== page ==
Ho Chi Minh City

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(Redirected from Saigon)
Name:Thnh Phố Hồ Ch Minh
Meaning:Named after Ho Chi Minh
Ethnicities:Viet, Hoa
Missing image

Ho Chi Minh City (Vietnamese: Thnh Ch Minh) is the largest city in Vietnam, located near the delta of the Mekong River. Under the name Prey Nokor (Khmer: Missing image

), it was the main port of Cambodia, before being conquered by the Vietnamese in the 17th century. Under the name Saigon (Vietnamese: Si Gn), it was the capital of the French colony of Cochinchina, and later of the independent state of South Vietnam from 1954 to 1976. It is situated on the western bank of the Saigon River. Ho Chi Minh City is located at 10°45' North, 106°40' East (10.75, 106.667). [1] (http://earth-info.nga.mil/gns/html/cntry_files.html)


Origin of the name

Original Khmer name

The city was known by its original Khmer inhabitants as Prey Nokor (Missing image

). Prey Nokor means "forest city", or "forest land" in Khmer (Prey = "forest"; Nokor = "city, land", from Sanskrit nagara). The name Prey Nokor is still the name used in Cambodia today, as well as the name used by the Khmer Krom minority living in the delta of the Mekong.

Traditional Vietnamese name

After Prey Nokor was settled by Vietnamese refugees from the north, in time it became known as Si Gn. There is much debate about the origins of the Vietnamese name Si Gn, whose etymology is analyzed below.

It should be noted, however, that before the French colonization, the official Vietnamese name of Saigon was ' (chu nom: 嘉定). In 1862, the French discarded this official name and adopted the name "Saigon", which had always been the popular name.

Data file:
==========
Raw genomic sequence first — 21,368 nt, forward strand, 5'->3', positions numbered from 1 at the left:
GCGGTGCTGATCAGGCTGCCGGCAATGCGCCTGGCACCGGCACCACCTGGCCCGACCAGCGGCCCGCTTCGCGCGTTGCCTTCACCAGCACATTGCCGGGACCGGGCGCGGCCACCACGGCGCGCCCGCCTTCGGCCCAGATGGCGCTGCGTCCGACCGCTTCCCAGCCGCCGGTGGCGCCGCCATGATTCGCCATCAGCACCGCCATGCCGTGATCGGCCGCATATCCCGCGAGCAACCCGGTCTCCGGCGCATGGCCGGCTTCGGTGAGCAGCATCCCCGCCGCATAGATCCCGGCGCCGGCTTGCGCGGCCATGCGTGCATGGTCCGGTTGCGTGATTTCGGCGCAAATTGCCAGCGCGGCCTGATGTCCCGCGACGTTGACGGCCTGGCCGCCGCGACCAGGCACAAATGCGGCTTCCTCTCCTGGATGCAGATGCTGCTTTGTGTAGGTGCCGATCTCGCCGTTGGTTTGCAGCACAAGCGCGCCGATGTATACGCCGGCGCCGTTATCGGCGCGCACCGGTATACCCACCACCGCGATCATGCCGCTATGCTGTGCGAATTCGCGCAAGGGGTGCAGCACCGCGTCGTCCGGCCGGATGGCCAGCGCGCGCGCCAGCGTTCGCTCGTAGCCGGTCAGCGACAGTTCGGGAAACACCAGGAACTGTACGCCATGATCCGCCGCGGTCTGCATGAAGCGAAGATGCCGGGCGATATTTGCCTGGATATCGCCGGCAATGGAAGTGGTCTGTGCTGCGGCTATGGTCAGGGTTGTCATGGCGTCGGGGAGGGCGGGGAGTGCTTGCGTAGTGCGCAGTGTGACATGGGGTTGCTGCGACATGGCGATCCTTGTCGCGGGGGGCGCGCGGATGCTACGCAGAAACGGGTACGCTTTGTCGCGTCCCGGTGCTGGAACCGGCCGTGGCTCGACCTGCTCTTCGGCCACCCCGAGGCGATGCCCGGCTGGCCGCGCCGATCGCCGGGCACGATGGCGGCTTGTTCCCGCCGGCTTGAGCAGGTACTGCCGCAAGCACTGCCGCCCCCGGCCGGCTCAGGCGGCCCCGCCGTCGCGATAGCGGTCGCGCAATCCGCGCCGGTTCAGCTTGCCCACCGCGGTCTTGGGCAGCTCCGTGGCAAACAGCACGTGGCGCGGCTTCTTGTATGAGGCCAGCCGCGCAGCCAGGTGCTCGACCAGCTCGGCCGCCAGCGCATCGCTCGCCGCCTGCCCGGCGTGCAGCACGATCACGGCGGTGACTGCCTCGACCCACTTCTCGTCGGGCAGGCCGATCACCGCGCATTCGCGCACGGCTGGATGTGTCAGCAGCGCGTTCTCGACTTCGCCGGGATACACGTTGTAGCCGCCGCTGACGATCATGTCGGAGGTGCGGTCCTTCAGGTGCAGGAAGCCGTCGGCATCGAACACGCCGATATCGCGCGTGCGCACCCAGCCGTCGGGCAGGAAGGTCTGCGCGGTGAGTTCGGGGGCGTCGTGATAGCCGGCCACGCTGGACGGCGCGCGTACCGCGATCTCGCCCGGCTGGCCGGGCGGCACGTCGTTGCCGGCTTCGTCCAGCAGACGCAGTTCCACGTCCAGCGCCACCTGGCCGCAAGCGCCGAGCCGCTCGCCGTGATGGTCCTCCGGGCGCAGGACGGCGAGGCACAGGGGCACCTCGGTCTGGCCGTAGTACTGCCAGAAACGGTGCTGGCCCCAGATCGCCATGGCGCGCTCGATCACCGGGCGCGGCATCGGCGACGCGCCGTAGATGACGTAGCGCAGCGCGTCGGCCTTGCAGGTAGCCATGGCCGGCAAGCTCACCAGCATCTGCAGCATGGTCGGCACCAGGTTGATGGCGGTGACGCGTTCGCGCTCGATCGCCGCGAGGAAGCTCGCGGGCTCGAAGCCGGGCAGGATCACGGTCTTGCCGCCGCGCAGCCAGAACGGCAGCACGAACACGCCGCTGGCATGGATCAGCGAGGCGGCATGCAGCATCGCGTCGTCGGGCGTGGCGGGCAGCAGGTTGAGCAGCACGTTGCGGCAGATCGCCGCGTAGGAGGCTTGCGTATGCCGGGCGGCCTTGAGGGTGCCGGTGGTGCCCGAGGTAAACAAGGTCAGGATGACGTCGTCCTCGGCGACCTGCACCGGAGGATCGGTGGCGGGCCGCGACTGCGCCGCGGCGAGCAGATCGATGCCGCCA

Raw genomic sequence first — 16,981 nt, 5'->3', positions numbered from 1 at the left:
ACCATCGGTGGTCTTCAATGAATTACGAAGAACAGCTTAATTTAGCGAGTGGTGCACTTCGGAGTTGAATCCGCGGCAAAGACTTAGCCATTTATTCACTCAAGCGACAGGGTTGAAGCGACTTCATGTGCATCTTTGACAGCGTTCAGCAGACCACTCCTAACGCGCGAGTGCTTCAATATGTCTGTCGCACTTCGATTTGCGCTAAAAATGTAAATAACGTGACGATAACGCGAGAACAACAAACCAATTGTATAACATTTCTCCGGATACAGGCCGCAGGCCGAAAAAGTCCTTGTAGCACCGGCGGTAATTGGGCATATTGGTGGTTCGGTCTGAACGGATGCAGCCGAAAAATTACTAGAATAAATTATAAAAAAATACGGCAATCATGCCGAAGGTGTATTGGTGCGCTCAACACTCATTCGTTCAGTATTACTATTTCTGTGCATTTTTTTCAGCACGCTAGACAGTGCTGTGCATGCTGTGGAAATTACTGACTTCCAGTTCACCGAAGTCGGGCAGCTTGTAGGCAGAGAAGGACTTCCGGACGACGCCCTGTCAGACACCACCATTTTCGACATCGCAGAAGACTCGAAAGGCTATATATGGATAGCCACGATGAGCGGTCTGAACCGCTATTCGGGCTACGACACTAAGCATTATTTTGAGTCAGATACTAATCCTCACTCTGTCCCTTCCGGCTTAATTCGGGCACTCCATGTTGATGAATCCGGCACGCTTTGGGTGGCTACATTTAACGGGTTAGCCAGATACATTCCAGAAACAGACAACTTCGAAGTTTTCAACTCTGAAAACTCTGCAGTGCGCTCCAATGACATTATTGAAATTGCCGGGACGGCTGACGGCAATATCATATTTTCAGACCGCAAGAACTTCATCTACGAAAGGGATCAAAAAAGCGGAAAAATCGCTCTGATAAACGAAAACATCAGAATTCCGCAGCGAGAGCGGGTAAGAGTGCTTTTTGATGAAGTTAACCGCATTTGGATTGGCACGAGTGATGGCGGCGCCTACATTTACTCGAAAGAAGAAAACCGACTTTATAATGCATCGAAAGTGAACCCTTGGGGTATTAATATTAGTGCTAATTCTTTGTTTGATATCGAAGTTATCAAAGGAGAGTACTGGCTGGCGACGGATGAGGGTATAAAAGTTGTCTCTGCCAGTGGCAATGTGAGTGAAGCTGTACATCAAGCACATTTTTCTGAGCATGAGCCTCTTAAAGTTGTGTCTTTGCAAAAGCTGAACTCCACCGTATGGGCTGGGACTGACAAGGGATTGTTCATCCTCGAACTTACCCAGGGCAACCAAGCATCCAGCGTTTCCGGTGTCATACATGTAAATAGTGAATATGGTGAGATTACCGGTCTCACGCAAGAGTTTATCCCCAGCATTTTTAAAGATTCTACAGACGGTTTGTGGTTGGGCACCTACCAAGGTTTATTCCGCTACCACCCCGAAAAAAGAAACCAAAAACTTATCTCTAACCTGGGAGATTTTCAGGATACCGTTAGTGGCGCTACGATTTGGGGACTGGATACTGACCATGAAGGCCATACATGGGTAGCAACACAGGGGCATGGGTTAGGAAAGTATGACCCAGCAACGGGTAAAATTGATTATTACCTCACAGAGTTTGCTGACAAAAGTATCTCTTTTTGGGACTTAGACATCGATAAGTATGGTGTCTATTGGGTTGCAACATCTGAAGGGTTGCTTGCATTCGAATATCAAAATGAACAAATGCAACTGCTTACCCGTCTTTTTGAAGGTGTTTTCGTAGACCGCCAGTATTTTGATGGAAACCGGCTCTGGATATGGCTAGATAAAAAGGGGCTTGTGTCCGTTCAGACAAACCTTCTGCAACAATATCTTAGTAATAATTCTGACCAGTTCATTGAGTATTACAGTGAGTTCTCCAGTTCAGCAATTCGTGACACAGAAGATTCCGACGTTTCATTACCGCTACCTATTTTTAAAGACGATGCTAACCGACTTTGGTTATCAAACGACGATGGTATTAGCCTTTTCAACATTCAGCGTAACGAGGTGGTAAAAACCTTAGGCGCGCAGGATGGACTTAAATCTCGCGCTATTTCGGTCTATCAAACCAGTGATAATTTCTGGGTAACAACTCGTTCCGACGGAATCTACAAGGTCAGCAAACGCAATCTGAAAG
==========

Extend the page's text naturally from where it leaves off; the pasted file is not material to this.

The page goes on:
From an orthographic point of view, the Vietnamese name Si Gn is written in two syllables, which is the traditional convention in Vietnamese spelling. Some people, however, write the name of the city as SiGn or Sign in order to save space or give it a more westernized look.

Sino-Vietnamese etymology

A frequently heard etymology is that Si is a Chinese loan word (Chinese: 柴, pronounced in Mandarin) meaning "firewood, lops, twigs; palisade", while Gn is another Chinese loan word (Chinese: 棍, pronounced gn in Mandarin) meaning "stick, pole, bole", and whose meaning evolved into "cotton" in Vietnamese (bng gn, literally "cotton stick", i.e. "cotton plant", then shortened to gn).

Some people say that this name originated from the many cotton plants that the Khmers had planted around Prey Nokor, and which can still be seen at Cy Mai temple and surrounding areas. …

Trương Vĩnh K, "Souvenirs historiques sur Saigon et ses environs", in Excursions et Reconnaissances, Imprimerie Coloniale, Saigon, 1885.